Augustine (George Clooney) is a scientist with a terminal illness left behind on Earth to face the effects of a mysterious global catastrophe. But when his isolation is interrupted by the impending return of a group of astronauts, he must race against time to warn them of the danger.
It’s been four years since George Clooney last graced our screens. Three years have also passed since his last directorial effort, Suburbicon, and so, clearly with an itch to scratch, he returns to acting and behind the camera for sci-fi, The Midnight Sky. The film, an adaptation of popular 2016 novel, Good Morning, Midnight, had a lot to live up to with some of the excellent films in Clooney’s back catalogue. Unfortunately, it falls flat on about every count, averaging out to a forgettable space drama that even strong visuals can’t save.
One of the high points of The Midnight Sky is indeed the visual effects. The bleak Arctic setting perfectly encapsulates Augustine’s (the protagonist played by Clooney) loneliness and isolation. Meanwhile, the space scenes are rendered with the brightness seemingly turned up a few notches to give space a cyber-punk/bubblegum fantasy feel that looks great. The set design is also excellent, with identical patterns in the props and environment subtly tying the Artic and space setting together and reinforcing Augustine’s back story told through flashbacks. Clooney is clearly no novice behind the camera; what the film seems to lack is any narrative drive.
The Midnight Sky screenplay is written by veteran screenwriter Mark L. Smith. With credits for The Revenant and Overlord, you’d have expected a plot packed with tension and excitement. The film, unfortunately, lacks in both. Despite a race against time to warn astronauts returning to Earth being central to the plot, there’s no build towards a climax at any point. Two key points in the script – Clooney’s character, Augustine, traveling to a weather station and the astronauts repairing a damaged radar tower – were ideal moments for developing a sense of urgency. Instead, these sequences focus on building up the characters, a jarring decision which sucks the life from The Midnight Sky and makes it seem to drag on and on.
One of the real let-downs of The Midnight Sky is the acting. George Clooney has delivered excellent performances over the years across genres, directors, and plots. He even excelled in another sci-fi drama, Gravity, despite little screen time. But Clooney seems within his shell in The Midnight Sky. He fails to capture your attention, despite being one of the only actors in his Arctic setting. His character’s self-destructive motivations, intriguing to begin with, are quickly disposed of to advance the plot, and this flatness in his character means he lacks chemistry with his fellow performers. Up in space, Felicity Jones and David Oyelowo are forgettable as loved-up astronauts, while the rest of their crew (including typically strong supporting actors like Kyle Chandler) have precious little character development to go on, leaving us with little reason to care about their fates.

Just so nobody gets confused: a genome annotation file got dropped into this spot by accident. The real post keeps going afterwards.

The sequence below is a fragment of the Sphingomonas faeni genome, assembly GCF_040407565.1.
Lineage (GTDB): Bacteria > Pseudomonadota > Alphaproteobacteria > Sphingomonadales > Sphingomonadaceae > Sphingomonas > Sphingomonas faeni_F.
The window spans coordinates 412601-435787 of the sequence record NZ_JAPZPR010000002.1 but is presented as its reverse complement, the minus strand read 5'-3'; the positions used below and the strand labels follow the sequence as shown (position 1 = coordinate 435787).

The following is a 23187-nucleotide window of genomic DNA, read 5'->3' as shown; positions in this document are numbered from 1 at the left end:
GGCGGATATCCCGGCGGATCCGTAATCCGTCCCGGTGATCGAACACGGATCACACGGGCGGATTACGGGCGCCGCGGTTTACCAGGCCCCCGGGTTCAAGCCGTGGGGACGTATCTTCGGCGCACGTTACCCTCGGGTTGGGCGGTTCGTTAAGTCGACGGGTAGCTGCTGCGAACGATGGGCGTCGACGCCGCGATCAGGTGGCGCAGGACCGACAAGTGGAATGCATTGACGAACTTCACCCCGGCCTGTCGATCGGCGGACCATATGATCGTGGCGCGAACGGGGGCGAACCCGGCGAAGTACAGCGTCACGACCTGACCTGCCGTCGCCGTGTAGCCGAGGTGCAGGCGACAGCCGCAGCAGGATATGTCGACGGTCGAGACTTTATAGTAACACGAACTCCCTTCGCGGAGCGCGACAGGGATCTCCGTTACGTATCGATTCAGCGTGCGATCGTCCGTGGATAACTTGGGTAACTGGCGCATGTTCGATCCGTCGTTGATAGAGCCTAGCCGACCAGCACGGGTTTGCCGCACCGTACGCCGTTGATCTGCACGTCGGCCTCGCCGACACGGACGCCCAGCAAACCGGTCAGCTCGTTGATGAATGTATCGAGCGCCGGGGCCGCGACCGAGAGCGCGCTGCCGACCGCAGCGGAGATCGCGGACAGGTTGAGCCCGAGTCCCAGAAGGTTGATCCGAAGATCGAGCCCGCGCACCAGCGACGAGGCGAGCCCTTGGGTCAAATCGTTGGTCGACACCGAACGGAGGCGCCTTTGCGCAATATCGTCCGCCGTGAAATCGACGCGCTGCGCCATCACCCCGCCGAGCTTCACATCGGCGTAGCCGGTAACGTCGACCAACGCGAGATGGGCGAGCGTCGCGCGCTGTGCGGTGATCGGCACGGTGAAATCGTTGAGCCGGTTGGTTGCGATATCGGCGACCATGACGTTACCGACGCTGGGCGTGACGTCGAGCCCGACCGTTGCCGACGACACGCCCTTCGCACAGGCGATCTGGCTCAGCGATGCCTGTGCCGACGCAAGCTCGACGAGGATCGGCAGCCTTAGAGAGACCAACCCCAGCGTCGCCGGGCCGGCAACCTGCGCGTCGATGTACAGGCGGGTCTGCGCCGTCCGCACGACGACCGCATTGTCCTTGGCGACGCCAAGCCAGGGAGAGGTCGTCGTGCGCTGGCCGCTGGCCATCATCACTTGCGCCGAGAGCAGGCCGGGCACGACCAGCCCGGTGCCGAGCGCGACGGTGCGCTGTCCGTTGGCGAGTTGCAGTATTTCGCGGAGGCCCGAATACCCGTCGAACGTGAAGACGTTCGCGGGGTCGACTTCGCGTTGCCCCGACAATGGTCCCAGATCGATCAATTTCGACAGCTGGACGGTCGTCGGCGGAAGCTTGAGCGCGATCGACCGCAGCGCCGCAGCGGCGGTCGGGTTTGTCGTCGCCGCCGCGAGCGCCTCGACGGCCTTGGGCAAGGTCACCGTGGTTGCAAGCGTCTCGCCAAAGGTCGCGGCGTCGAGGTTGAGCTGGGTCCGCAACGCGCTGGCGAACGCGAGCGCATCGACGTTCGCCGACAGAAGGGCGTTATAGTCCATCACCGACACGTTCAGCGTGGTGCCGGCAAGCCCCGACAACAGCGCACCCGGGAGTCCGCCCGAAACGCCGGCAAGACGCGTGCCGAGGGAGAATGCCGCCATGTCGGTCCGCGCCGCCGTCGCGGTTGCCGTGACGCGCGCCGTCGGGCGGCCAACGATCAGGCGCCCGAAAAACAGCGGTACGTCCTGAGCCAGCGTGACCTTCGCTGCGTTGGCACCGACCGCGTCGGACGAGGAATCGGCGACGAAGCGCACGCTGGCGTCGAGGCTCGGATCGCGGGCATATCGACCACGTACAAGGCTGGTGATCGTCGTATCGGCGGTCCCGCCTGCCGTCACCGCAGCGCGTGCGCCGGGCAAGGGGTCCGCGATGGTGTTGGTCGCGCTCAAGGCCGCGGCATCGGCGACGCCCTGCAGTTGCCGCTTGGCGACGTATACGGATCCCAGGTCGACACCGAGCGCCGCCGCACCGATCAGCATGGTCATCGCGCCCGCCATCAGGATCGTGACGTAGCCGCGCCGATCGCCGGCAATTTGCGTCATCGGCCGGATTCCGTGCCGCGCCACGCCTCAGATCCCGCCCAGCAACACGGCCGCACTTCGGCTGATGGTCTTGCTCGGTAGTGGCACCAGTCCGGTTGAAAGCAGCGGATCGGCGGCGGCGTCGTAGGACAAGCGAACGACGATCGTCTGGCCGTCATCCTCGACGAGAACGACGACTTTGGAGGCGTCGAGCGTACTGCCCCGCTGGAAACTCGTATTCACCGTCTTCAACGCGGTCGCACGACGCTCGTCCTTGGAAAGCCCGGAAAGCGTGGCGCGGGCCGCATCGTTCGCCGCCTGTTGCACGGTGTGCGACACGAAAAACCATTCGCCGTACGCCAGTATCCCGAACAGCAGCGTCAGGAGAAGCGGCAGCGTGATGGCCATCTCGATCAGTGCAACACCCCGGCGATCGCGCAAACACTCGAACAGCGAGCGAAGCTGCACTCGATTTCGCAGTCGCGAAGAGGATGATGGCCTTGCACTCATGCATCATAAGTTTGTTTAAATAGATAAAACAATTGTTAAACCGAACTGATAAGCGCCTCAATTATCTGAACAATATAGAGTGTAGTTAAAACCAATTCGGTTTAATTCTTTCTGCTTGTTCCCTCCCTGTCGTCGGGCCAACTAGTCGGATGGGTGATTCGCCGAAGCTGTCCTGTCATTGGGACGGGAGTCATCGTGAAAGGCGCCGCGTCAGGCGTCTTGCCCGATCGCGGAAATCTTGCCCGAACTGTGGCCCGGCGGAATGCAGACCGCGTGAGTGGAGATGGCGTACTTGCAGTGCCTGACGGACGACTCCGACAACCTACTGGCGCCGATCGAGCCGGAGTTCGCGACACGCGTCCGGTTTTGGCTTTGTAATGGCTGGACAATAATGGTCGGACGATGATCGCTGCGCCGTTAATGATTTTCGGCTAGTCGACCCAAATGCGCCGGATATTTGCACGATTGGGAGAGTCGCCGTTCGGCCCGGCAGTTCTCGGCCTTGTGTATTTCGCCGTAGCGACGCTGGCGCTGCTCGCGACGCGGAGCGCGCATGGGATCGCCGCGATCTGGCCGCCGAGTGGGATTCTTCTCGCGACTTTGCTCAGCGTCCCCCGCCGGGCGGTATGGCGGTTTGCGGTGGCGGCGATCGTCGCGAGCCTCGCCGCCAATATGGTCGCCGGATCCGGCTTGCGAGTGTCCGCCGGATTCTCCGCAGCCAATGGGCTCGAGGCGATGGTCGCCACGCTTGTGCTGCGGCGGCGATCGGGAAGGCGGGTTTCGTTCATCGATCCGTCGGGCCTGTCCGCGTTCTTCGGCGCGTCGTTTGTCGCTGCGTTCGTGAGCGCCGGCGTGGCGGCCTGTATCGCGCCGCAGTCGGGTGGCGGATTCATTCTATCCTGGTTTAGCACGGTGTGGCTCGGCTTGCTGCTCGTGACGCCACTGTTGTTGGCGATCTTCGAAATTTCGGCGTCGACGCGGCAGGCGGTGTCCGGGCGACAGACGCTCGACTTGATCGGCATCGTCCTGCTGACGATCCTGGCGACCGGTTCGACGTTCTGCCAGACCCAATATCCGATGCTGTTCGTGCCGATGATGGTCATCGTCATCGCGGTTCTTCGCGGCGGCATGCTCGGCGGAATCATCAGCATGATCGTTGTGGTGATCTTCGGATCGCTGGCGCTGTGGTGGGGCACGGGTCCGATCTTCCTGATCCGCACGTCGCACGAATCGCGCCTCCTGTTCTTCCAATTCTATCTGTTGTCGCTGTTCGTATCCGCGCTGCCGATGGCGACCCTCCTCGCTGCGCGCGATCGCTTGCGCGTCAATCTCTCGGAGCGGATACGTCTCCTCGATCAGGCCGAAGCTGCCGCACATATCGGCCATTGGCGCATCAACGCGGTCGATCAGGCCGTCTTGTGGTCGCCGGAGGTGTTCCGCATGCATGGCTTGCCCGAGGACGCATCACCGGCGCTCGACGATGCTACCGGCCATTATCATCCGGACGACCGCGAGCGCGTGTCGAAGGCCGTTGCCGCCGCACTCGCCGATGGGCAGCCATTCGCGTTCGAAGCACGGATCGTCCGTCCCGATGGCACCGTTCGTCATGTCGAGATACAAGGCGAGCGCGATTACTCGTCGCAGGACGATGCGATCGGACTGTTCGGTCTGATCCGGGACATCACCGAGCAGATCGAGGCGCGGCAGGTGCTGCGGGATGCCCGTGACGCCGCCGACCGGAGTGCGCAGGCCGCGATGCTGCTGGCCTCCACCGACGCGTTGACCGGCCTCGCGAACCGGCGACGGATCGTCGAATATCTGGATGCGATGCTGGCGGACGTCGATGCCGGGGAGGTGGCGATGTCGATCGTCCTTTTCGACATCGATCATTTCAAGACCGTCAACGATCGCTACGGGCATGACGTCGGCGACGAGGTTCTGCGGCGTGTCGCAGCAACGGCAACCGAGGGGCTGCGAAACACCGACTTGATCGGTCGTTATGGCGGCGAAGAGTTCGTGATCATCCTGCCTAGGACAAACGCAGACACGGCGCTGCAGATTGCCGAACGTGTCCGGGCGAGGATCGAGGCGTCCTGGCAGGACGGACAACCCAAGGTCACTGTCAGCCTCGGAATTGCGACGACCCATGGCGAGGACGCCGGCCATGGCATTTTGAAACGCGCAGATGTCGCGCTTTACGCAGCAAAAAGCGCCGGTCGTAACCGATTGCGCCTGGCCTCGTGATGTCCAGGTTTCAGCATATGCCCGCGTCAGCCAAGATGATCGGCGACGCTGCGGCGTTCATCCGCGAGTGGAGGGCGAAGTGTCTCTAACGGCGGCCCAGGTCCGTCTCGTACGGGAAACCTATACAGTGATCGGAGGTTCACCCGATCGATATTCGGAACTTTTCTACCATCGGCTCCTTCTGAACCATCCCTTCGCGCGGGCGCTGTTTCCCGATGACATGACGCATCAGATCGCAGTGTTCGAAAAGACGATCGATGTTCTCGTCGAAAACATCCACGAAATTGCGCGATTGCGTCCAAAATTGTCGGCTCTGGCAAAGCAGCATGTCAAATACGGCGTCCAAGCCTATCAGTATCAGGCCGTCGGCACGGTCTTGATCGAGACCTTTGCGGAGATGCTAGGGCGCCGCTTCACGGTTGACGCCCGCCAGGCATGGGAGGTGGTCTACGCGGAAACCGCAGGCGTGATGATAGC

Although Clooney is mercifully judicious with the runtime, The Midnight Sky still seems to just float along, bouncing between its Arctic and space setting with no real intention to build pace or tension. The two stories seem so disconnected, and the character development so stilted, that the mildly surprising twist at the film’s climax offers no oomph at all. In space, no one can hear you… think twice about this film and check out more recent impactful Netflix sci-fi dramas such as The Perfection or I Am Mother.
The Midnight Sky is really two familiar stories combined, with neither narrative able to stand alone. Disappointing. 5/10.